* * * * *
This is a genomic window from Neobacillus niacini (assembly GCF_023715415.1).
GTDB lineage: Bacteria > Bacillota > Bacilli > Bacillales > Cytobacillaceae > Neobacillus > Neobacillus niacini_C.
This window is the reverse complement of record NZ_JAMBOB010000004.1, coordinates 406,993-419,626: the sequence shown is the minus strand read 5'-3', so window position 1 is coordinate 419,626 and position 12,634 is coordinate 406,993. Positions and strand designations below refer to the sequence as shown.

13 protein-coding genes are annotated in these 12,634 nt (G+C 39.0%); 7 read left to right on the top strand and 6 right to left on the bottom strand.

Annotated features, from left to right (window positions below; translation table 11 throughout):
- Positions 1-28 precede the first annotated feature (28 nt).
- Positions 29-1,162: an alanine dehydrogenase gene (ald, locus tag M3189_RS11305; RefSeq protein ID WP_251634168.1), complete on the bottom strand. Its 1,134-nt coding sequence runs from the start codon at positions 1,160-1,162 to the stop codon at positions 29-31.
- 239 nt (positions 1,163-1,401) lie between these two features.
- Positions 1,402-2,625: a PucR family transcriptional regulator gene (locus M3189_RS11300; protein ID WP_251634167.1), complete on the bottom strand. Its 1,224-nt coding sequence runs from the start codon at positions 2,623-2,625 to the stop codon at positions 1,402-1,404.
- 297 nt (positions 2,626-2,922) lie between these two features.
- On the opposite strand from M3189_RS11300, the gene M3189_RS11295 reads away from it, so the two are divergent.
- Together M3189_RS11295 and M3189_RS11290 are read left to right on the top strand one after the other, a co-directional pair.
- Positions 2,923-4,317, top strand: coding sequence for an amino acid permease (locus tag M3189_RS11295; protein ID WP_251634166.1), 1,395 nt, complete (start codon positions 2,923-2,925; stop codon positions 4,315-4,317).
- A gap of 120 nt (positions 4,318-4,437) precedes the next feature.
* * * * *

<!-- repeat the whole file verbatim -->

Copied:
This is a genomic window from Neobacillus niacini (assembly GCF_023715415.1).
GTDB lineage: Bacteria > Bacillota > Bacilli > Bacillales > Cytobacillaceae > Neobacillus > Neobacillus niacini_C.
This window is the reverse complement of record NZ_JAMBOB010000004.1, coordinates 406,993-419,626: the sequence shown is the minus strand read 5'-3', so window position 1 is coordinate 419,626 and position 12,634 is coordinate 406,993. Positions and strand designations below refer to the sequence as shown.

13 protein-coding genes are annotated in these 12,634 nt (G+C 39.0%); 7 read left to right on the top strand and 6 right to left on the bottom strand.

Annotated features, from left to right (window positions below; translation table 11 throughout):
- Positions 1-28 precede the first annotated feature (28 nt).
- Positions 29-1,162: an alanine dehydrogenase gene (ald, locus tag M3189_RS11305; RefSeq protein ID WP_251634168.1), complete on the bottom strand. Its 1,134-nt coding sequence runs from the start codon at positions 1,160-1,162 to the stop codon at positions 29-31.
- 239 nt (positions 1,163-1,401) lie between these two features.
- Positions 1,402-2,625: a PucR family transcriptional regulator gene (locus M3189_RS11300; protein ID WP_251634167.1), complete on the bottom strand. Its 1,224-nt coding sequence runs from the start codon at positions 2,623-2,625 to the stop codon at positions 1,402-1,404.
- 297 nt (positions 2,626-2,922) lie between these two features.
- On the opposite strand from M3189_RS11300, the gene M3189_RS11295 reads away from it, so the two are divergent.
- Together M3189_RS11295 and M3189_RS11290 are read left to right on the top strand one after the other, a co-directional pair.
- Positions 2,923-4,317, top strand: coding sequence for an amino acid permease (locus tag M3189_RS11295; protein ID WP_251634166.1), 1,395 nt, complete (start codon positions 2,923-2,925; stop codon positions 4,315-4,317).
- A gap of 120 nt (positions 4,318-4,437) precedes the next feature.